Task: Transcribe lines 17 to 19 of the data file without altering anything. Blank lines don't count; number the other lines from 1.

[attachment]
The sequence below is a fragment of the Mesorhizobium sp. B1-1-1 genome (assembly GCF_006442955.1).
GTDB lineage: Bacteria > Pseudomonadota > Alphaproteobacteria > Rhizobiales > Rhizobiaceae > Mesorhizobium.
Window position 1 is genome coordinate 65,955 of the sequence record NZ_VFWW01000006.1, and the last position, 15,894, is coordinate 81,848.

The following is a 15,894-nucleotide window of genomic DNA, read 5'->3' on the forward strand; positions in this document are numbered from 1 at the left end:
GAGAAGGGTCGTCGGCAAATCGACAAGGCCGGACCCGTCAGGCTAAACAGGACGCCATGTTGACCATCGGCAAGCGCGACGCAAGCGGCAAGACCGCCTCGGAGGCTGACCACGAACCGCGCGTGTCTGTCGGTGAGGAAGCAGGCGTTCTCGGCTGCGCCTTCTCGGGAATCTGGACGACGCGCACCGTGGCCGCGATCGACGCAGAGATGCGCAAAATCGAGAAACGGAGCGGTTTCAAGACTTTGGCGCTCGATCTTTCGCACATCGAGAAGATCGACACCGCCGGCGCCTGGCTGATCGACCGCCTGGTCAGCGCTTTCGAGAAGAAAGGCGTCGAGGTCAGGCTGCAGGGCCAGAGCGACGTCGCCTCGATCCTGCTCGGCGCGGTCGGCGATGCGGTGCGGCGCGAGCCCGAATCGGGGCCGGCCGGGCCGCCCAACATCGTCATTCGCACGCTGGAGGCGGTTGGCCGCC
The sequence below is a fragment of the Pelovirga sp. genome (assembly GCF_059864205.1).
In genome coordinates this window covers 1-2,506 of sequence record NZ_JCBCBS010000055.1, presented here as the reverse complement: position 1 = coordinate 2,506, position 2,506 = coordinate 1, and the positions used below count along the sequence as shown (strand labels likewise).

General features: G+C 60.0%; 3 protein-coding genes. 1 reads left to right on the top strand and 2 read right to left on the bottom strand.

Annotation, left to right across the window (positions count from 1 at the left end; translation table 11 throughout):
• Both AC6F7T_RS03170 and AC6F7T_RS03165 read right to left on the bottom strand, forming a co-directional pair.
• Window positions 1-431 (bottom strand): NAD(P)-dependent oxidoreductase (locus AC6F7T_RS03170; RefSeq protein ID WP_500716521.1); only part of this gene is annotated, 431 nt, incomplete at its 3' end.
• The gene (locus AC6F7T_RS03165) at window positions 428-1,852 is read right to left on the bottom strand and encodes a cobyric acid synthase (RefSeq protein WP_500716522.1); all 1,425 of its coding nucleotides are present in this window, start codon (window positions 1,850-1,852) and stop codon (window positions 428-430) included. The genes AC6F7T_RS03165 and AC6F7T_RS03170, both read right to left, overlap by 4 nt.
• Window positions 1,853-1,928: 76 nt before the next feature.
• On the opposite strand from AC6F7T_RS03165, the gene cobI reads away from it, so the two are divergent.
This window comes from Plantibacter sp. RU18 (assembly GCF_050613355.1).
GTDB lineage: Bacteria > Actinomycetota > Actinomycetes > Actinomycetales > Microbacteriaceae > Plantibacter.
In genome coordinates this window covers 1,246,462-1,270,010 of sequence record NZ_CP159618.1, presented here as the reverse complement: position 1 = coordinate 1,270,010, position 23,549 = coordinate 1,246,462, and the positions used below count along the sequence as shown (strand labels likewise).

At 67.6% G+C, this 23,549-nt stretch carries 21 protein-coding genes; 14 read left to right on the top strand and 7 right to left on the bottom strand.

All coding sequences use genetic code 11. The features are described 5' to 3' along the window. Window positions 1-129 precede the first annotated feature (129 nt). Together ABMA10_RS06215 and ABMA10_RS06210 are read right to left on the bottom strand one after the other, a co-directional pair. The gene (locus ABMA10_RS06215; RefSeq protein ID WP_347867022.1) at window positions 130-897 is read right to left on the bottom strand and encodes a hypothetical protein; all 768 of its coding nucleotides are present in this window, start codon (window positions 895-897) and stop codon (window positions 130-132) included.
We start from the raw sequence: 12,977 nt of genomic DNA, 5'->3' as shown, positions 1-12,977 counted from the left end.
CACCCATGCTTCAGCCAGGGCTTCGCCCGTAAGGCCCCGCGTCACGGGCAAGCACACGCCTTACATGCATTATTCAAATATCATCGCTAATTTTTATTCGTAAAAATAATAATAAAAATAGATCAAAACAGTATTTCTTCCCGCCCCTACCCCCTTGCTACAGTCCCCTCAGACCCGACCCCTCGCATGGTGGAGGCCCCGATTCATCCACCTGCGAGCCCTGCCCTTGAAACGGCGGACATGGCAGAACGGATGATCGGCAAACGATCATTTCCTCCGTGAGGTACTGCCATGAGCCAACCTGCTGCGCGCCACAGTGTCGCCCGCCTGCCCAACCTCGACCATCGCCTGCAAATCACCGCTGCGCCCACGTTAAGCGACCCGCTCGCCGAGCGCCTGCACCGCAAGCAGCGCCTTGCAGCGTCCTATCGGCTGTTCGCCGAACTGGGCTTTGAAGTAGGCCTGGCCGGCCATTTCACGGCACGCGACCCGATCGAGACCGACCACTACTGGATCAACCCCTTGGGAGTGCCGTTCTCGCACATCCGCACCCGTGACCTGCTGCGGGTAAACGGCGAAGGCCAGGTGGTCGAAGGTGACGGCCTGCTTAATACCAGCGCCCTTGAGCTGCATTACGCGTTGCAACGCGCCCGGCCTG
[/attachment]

In genome coordinates this window covers 1,246,462-1,270,010 of sequence record NZ_CP159618.1, presented here as the reverse complement: position 1 = coordinate 1,270,010, position 23,549 = coordinate 1,246,462, and the positions used below count along the sequence as shown (strand labels likewise).

At 67.6% G+C, this 23,549-nt stretch carries 21 protein-coding genes; 14 read left to right on the top strand and 7 right to left on the bottom strand.

All coding sequences use genetic code 11. The features are described 5' to 3' along the window. Window positions 1-129 precede the first annotated feature (129 nt). Together ABMA10_RS06215 and ABMA10_RS06210 are read right to left on the bottom strand one after the other, a co-directional pair. The gene (locus ABMA10_RS06215; RefSeq protein ID WP_347867022.1) at window positions 130-897 is read right to left on the bottom strand and encodes a hypothetical protein; all 768 of its coding nucleotides are present in this window, start codon (window positions 895-897) and stop codon (window positions 130-132) included.